Results
FF3 and FF5 peptides increased the number of attached human osteoblastic cells, and FF3 administration led to prominent cell spreading. Mineralization was increased in FF3 and FF5 compared to FF1 and the untreated control.
Conclusions
Taken together, it can be concluded that the fibrin-binding oligopeptides FF3 and FF5 enhanced cell attachment and mineralization on osteoblast-like cells. These results indicate that FF3 and FF5 have the potential to increase osteoblast-like cell activity. Performing an in vivo study may provide further possibilities for surface modification of biomimetic peptides to enhance osteogenesis, thus improving the regeneration of destroyed alveolar bone.
doi:10.5051/jpis.2012.42.4.113
PMCID: PMC3439522  PMID: 22977740
Fibrin; Fibronectins; Oligopeptides; Osteoblasts
4.  Effects of immunosuppressants, FK506 and cyclosporin A, on the osteogenic differentiation of rat mesenchymal stem cells 
Purpose
The purpose of this study was to investigate the effects of the immunosuppressants FK506 and cyclosporin A (CsA) on the osteogenic differentiation of rat mesenchymal stem cells (MSCs).
Methods
The effect of FK506 and CsA on rat MSCs was assessed in vitro. The MTT assay was used to determine the deleterious effect of immunosuppressants on stem cell proliferation at 1, 3, and 7 days. Alkaline phosphatase (ALP) activity was analyzed on days 3, 7, and 14. Alizarin red S staining was done on day 21 to check mineralization nodule formation. Real-time polymerase chain reaction (RT-PCR) was also performed to detect the expressions of bone tissue-specific genes on days 1 and 7.
Results
Cell proliferation was promoted more in the FK506 groups than the control or CsA groups on days 3 and 7. The FK506 groups showed increased ALP activity compared to the other groups during the experimental period. The ALP activity of the CsA groups did not differ from the control group in any of the assessments. Mineralization nodule formation was most prominent in the FK506 groups at 21 days. RT-PCR results of the FK506 groups showed that several bone-related genes-osteopontin, osteonectin, and type I collagen (Col-I)-were expressed more than the control in the beginning, but the intensity of expression decreased over time. Runx2 and Dlx5 gene expression were up-regulated on day 7. The effects of 50 nM CsA on osteonectin and Col-I were similar to those of the FK506 groups, but in the 500 nM CsA group, most of the genes were less expressed compared to the control.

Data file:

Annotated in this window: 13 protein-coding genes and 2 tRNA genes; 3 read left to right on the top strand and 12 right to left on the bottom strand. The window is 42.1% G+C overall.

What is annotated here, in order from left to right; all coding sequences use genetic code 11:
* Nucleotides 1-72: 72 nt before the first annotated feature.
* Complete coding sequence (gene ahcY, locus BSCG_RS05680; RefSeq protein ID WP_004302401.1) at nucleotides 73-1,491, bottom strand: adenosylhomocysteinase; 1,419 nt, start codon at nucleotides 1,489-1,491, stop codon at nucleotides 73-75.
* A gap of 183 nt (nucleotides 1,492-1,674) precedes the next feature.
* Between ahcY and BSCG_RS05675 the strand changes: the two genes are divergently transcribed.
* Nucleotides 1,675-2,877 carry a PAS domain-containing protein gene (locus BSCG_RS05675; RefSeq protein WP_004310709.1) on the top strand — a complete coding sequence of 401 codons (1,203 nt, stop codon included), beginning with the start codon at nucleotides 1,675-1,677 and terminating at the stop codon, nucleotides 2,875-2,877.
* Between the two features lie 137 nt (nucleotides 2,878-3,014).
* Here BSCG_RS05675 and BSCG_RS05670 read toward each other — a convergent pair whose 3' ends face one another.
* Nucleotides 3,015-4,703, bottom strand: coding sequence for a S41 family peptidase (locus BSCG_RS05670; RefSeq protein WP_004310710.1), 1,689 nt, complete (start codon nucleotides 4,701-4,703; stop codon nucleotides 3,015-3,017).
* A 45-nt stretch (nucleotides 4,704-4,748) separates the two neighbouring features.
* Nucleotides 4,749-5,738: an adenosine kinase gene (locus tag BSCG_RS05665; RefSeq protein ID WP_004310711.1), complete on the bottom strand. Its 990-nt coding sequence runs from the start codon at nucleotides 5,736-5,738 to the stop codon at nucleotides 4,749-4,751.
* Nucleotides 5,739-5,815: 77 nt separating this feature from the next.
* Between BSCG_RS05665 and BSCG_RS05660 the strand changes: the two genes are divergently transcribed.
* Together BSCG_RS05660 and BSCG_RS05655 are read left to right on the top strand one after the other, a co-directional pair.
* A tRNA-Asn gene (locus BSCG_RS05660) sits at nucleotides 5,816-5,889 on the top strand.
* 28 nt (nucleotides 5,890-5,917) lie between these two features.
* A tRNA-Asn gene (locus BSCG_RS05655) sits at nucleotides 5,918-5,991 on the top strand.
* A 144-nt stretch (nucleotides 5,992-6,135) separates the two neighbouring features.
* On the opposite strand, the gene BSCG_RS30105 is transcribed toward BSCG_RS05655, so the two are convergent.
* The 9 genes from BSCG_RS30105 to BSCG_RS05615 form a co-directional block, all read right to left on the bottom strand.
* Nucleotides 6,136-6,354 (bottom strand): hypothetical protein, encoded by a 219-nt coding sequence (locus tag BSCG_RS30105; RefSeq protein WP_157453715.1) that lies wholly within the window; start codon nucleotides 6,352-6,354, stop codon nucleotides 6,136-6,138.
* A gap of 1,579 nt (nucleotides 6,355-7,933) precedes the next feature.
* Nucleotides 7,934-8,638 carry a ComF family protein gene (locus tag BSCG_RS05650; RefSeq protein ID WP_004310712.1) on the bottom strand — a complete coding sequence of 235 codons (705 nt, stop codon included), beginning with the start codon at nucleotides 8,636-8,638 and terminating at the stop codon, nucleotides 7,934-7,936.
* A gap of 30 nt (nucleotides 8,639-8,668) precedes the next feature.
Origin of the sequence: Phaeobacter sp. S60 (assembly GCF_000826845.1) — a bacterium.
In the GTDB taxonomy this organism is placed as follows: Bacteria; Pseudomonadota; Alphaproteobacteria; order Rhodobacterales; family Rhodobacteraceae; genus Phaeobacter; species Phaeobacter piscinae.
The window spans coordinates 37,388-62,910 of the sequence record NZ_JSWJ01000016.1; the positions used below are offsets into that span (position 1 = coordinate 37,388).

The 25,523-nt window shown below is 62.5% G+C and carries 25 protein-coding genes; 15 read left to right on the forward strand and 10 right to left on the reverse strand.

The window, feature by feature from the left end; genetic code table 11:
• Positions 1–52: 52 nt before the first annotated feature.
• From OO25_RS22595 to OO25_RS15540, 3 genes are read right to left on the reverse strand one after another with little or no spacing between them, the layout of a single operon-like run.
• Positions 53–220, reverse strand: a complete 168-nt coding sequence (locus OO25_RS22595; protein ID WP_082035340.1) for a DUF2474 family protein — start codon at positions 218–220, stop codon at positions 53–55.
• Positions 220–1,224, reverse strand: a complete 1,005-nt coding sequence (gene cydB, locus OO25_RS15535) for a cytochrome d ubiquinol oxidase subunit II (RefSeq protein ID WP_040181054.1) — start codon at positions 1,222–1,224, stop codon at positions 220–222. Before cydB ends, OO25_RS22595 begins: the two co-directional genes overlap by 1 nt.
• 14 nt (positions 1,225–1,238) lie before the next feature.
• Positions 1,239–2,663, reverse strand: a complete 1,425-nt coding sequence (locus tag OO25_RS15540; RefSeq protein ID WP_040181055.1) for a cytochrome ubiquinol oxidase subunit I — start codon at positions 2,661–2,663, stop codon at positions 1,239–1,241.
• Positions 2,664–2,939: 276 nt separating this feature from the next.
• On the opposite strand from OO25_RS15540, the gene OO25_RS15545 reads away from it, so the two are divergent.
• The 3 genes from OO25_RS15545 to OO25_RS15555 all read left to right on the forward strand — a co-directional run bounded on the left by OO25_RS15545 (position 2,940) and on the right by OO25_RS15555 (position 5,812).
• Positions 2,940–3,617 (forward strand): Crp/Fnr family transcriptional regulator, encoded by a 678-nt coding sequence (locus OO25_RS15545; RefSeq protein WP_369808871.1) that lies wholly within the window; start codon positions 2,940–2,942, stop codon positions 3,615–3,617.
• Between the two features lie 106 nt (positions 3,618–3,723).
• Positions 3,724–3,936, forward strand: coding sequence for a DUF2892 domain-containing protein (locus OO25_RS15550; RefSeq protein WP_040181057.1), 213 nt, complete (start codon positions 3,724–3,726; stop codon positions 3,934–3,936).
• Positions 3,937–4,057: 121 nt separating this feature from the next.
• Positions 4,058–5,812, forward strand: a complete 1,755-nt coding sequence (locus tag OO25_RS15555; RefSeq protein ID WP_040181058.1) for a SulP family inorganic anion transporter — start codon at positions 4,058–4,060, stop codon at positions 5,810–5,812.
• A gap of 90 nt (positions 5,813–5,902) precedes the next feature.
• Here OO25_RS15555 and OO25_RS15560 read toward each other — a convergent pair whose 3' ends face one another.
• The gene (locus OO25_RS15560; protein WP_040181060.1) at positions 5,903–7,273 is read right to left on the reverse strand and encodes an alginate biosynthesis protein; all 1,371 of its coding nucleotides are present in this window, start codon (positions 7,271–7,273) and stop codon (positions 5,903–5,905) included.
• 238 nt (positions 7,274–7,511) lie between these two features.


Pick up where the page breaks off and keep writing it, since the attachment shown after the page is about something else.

Conclusions
These results suggest that FK506 enhances the osteoblastic differentiation of rat MSCs. Therefore, FK506 might have a beneficial effect on bone regeneration when immunosuppressants are needed in xenogenic or allogenic stem cell transplantation to treat bone defects.
doi:10.5051/jpis.2012.42.3.73
PMCID: PMC3394998  PMID: 22803008
Cell differentiation; Cyclosporin A; FK506; Immunosuppressive agents; Mesenchymal stem cells

Results 1-4 (4)